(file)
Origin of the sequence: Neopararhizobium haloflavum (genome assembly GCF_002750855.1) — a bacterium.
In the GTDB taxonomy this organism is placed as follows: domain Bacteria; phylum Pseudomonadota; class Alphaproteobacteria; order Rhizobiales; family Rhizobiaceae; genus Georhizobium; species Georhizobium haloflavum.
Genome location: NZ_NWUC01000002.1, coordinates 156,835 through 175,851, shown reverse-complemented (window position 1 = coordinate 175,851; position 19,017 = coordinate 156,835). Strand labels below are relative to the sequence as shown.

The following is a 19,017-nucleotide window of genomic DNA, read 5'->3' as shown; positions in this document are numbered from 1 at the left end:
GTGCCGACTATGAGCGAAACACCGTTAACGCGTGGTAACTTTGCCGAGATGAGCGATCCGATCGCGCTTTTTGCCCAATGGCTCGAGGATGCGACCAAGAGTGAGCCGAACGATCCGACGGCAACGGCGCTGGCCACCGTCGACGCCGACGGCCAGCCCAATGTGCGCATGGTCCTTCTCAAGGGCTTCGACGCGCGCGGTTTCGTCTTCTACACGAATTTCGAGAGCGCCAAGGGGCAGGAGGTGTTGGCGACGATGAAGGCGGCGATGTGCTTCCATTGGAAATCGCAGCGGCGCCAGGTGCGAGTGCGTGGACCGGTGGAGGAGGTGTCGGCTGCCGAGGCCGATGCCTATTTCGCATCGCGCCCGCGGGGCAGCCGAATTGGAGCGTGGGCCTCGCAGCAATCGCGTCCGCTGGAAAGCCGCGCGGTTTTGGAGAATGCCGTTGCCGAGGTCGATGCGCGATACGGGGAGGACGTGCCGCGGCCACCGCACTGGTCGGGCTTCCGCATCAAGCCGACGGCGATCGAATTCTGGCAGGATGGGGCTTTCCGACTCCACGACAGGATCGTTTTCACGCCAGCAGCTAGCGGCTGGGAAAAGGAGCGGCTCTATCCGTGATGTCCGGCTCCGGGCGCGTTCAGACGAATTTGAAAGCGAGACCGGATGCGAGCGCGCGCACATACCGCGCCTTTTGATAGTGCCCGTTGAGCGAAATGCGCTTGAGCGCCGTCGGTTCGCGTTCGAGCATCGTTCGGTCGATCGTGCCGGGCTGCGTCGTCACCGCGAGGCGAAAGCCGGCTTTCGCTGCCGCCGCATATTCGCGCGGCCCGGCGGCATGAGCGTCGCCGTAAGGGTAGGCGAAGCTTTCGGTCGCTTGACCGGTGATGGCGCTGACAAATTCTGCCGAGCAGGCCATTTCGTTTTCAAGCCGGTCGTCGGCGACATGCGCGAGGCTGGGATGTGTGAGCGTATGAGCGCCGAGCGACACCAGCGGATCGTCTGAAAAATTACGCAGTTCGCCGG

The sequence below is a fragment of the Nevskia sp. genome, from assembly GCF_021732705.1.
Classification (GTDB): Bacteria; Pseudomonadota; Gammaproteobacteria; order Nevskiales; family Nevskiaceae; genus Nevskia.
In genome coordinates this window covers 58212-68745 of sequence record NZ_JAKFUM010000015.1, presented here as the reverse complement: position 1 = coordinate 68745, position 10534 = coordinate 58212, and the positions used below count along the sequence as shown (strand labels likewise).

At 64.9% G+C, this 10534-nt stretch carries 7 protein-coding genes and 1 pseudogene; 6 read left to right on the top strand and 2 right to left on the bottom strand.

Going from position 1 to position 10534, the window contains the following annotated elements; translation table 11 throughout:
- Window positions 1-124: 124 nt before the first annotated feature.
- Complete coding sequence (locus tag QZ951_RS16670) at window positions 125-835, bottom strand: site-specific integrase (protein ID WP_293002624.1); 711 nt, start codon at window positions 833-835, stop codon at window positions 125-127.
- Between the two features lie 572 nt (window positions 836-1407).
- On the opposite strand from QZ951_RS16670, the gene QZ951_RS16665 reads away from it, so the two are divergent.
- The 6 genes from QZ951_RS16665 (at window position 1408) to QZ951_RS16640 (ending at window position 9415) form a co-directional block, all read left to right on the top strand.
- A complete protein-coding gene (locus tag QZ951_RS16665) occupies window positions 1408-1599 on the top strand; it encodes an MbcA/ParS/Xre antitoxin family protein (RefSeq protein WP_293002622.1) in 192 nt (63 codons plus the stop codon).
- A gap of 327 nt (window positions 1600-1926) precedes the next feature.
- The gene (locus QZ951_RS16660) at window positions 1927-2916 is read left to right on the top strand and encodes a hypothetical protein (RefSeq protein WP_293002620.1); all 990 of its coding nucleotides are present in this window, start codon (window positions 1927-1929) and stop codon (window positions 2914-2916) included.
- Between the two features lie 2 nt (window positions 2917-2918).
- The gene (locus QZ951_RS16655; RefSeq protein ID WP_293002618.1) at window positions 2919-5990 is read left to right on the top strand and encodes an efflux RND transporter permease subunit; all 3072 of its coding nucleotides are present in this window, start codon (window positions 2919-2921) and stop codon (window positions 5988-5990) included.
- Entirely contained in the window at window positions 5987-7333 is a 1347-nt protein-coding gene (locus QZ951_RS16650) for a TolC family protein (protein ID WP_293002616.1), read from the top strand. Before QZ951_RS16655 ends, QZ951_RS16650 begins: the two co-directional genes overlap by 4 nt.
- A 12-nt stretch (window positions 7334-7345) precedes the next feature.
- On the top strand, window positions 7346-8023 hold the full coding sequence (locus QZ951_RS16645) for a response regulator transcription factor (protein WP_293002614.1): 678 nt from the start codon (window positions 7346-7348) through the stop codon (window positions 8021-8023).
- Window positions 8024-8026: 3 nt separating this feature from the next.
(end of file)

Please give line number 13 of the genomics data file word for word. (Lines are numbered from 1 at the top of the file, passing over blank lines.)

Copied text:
- Between the two features lie 572 nt (window positions 836-1407).